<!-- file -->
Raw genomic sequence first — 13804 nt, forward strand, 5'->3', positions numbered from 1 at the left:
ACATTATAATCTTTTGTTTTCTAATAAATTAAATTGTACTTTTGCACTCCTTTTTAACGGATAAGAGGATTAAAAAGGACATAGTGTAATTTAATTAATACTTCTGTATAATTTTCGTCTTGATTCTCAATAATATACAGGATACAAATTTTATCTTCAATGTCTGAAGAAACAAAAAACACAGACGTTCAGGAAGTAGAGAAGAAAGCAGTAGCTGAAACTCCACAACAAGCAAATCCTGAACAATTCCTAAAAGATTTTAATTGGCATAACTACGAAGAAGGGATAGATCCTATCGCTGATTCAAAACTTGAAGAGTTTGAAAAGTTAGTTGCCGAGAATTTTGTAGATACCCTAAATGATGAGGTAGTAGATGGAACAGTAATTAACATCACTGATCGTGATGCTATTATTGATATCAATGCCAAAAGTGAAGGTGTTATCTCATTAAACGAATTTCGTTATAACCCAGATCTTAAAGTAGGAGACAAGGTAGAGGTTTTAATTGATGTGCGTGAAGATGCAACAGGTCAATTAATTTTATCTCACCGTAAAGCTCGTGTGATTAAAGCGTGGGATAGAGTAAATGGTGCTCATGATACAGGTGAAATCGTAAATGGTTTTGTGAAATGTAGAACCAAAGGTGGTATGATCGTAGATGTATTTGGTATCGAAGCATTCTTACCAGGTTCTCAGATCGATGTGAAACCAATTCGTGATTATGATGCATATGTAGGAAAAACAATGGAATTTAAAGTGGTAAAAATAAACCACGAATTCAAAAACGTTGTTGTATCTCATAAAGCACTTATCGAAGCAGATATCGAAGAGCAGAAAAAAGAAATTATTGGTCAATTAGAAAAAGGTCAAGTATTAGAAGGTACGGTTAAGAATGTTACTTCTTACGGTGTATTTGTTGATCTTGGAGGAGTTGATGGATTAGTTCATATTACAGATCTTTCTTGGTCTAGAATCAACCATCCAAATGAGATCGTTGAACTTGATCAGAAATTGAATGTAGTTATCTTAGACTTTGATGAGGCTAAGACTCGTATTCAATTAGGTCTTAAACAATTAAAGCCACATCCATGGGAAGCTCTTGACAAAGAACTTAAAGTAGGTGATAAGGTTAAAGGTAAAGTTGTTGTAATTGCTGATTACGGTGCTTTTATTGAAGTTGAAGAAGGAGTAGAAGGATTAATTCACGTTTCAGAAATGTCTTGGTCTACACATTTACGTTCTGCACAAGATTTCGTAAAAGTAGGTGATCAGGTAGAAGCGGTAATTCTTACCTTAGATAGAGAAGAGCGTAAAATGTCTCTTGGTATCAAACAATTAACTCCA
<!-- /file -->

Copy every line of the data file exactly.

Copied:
Raw genomic sequence first — 13804 nt, forward strand, 5'->3', positions numbered from 1 at the left:
ACATTATAATCTTTTGTTTTCTAATAAATTAAATTGTACTTTTGCACTCCTTTTTAACGGATAAGAGGATTAAAAAGGACATAGTGTAATTTAATTAATACTTCTGTATAATTTTCGTCTTGATTCTCAATAATATACAGGATACAAATTTTATCTTCAATGTCTGAAGAAACAAAAAACACAGACGTTCAGGAAGTAGAGAAGAAAGCAGTAGCTGAAACTCCACAACAAGCAAATCCTGAACAATTCCTAAAAGATTTTAATTGGCATAACTACGAAGAAGGGATAGATCCTATCGCTGATTCAAAACTTGAAGAGTTTGAAAAGTTAGTTGCCGAGAATTTTGTAGATACCCTAAATGATGAGGTAGTAGATGGAACAGTAATTAACATCACTGATCGTGATGCTATTATTGATATCAATGCCAAAAGTGAAGGTGTTATCTCATTAAACGAATTTCGTTATAACCCAGATCTTAAAGTAGGAGACAAGGTAGAGGTTTTAATTGATGTGCGTGAAGATGCAACAGGTCAATTAATTTTATCTCACCGTAAAGCTCGTGTGATTAAAGCGTGGGATAGAGTAAATGGTGCTCATGATACAGGTGAAATCGTAAATGGTTTTGTGAAATGTAGAACCAAAGGTGGTATGATCGTAGATGTATTTGGTATCGAAGCATTCTTACCAGGTTCTCAGATCGATGTGAAACCAATTCGTGATTATGATGCATATGTAGGAAAAACAATGGAATTTAAAGTGGTAAAAATAAACCACGAATTCAAAAACGTTGTTGTATCTCATAAAGCACTTATCGAAGCAGATATCGAAGAGCAGAAAAAAGAAATTATTGGTCAATTAGAAAAAGGTCAAGTATTAGAAGGTACGGTTAAGAATGTTACTTCTTACGGTGTATTTGTTGATCTTGGAGGAGTTGATGGATTAGTTCATATTACAGATCTTTCTTGGTCTAGAATCAACCATCCAAATGAGATCGTTGAACTTGATCAGAAATTGAATGTAGTTATCTTAGACTTTGATGAGGCTAAGACTCGTATTCAATTAGGTCTTAAACAATTAAAGCCACATCCATGGGAAGCTCTTGACAAAGAACTTAAAGTAGGTGATAAGGTTAAAGGTAAAGTTGTTGTAATTGCTGATTACGGTGCTTTTATTGAAGTTGAAGAAGGAGTAGAAGGATTAATTCACGTTTCAGAAATGTCTTGGTCTACACATTTACGTTCTGCACAAGATTTCGTAAAAGTAGGTGATCAGGTAGAAGCGGTAATTCTTACCTTAGATAGAGAAGAGCGTAAAATGTCTCTTGGTATCAAACAATTAACTCCA